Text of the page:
You may find a parcel of land for an incredible price and wonder how anyone could “give” away land for this price.
But if there’s one thing that land developers know, it’s that it’s wise to budget more for developmental costs and fees than for purchasing the land itself.
Depending on the land you purchase, the site development costs can differ drastically.
One cost, in particular, that should never be overlooked is that of bringing utilities to a piece of real estate that has no existing utilities.
Because most people want basic services on their property (power, water, etc.), purchasing land that has no utilities means you’ll need to oversee this development.
Here are 11 things that you should know about the process.
1. You can check beforehand if your vacant land has utilities
You’re looking at different parcels of vacant land to buy.
How do you know if your land has utilities or not?
There are websites that exist that can help you find providers in your area.
First off, you’ll need to know your street address.
Then, you’ll be able to do a search online or make a couple of phone calls.
This is one of the most important steps in your due diligence process because it will help determine how much bringing utilities to the land will cost.
A few things to keep in mind:
If you’re purchasing rural vacant land, your chances of having utilities are not as high as when you’re purchasing land in a more residential area.
If the parcel doesn’t have an address, you can use the County’s GIS maps to figure out the road access to your vacant land as well as the parcel boundaries.
If the county does not have one, then you can call the County Assessor’s office and ask for the coordinates of the boundaries of the property.
Please note, you’ll need to know the assessor’s parcel number in order to ask the County about any property information.
You can also use a resource like MapRight to find the boundary coordinates of the property.
For water and sewer, you can call the County’s Planning and Zoning Department or the Building Department.
For power, you can search on Google Maps for “[county name] power.”
After you find out the name of the company, you can call and leave a voicemail with your inquiry.
If they return your message saying they don’t provide services to your potential property, then you can ask which company you need to contact.
2. “Nearby” is a relative term
You may be told while you are looking at parcels of vacant land that there are “nearby utilities” (even if they are not on the property).
However, “nearby utilities” is a relative term, and you should exercise caution when told this.
For one, it’s incredibly vague.
Nearby doesn’t tell you how far the nearest utility lines are.
You may find them right across the street, or they may be miles away.
You should always make sure you know exactly where utility access is before you purchase.
Just knowing that “utilities are nearby” isn’t good enough when buying land.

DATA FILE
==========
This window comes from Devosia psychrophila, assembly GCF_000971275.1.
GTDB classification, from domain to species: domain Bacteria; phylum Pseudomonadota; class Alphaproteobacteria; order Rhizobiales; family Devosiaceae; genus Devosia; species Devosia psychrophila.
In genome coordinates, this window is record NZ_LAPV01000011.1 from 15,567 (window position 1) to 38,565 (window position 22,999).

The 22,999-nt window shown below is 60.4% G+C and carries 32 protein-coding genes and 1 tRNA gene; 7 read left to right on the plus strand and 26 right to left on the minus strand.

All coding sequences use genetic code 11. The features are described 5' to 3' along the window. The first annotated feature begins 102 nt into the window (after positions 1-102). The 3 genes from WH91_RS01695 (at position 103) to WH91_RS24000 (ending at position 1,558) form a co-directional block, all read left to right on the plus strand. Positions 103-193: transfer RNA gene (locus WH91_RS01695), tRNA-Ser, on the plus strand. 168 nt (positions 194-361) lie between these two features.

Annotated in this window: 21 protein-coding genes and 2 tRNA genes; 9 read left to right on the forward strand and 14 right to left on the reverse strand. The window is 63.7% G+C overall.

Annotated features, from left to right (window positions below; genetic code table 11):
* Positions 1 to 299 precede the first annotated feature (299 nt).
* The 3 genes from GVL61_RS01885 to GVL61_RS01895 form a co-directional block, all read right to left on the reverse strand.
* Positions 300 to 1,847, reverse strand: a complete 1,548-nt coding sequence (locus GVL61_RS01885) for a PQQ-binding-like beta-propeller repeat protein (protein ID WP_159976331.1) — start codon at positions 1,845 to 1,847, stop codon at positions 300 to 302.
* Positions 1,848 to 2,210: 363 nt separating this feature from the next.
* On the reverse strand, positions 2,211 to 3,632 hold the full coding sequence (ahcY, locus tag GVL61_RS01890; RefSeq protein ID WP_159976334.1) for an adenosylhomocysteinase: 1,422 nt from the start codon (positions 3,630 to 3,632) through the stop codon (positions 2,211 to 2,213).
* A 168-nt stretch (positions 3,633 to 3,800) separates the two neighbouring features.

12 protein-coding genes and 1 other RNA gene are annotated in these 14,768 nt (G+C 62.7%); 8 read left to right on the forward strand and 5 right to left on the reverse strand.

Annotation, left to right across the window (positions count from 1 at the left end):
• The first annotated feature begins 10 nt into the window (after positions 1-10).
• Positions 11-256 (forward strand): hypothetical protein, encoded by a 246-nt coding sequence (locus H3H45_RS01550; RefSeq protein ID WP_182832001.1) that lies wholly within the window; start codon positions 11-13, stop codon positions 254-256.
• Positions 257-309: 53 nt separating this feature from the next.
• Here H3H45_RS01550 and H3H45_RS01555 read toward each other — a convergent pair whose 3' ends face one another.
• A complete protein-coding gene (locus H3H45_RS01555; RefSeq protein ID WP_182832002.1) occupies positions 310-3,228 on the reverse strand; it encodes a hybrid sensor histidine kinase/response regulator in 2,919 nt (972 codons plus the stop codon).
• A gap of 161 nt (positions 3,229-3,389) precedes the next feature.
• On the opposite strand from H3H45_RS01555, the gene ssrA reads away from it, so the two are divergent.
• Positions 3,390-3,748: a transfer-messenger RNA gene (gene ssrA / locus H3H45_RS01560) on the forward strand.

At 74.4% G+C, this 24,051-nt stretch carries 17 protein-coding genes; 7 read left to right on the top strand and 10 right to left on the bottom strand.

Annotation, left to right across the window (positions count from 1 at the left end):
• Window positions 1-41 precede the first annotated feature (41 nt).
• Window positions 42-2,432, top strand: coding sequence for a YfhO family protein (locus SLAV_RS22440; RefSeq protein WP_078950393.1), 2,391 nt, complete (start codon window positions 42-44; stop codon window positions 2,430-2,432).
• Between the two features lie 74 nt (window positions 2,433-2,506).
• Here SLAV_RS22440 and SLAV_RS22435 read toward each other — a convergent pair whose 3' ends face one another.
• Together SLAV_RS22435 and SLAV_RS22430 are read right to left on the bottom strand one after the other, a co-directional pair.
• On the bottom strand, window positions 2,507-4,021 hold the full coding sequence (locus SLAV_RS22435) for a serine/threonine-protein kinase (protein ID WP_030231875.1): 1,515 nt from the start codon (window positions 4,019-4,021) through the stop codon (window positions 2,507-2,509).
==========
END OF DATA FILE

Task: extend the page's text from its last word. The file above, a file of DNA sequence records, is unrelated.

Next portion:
It can be incredibly expensive and time-consuming to install – you want to make sure you have the full picture before investing.
Also, for some other common mistakes when buying land, you can watch our video below.
3. The cost will depend on your location
This is often the most popular question with any type of investment.
How much will bringing utilities to the land cost me?
Well, the short answer is that it depends.
Utility costs can be anywhere from $10,000 to over $30,000 depending on your location and proximity to utility connections.
Furthermore, some cities and power companies charge more for their services.
This means that the only way to know how much it will cost you is to get an estimate from your local services.
That said, if you’re looking for a ballpark estimate, the following may be helpful.
The local utility company that you research should be able to tell you where the nearest power lines are.
You should not depend on the seller of the property or the agent you’re working with to give you a definite answer (although they may have some knowledge).
Again, be wary of “nearby” as this is all relative.
In most cases, utility companies will charge you for every foot they have to extend a line to your property.
For example, the Tierra Grande subdivision in Valencia County, NM quotes $20,000 for every 1/2 mile.
For this reason, it’s wise to know what “nearby” means.
If it’s right next to your property or miles from your property, this makes a difference in terms of your budget.
If you don’t have a few extra thousand dollars to spend if the power lines end up being farther than expected, then this may not be a project that you want to take on.
It’s also wise to know whether or not the lines are on public property or private property.
If the lines are on private property, then you’ll need to seek permission from whoever owns that property.
Sewer or septic tank
Depending on the route you want to go, you can either connect to a local sewer system or install a septic system.
The costs of operating an independent septic system are often low compared to the monthly fee you’d pay for a sewer connection.
That said, the cost of installing a septic system can vary widely.
For more advanced septic systems, you can pay as much as $20,000.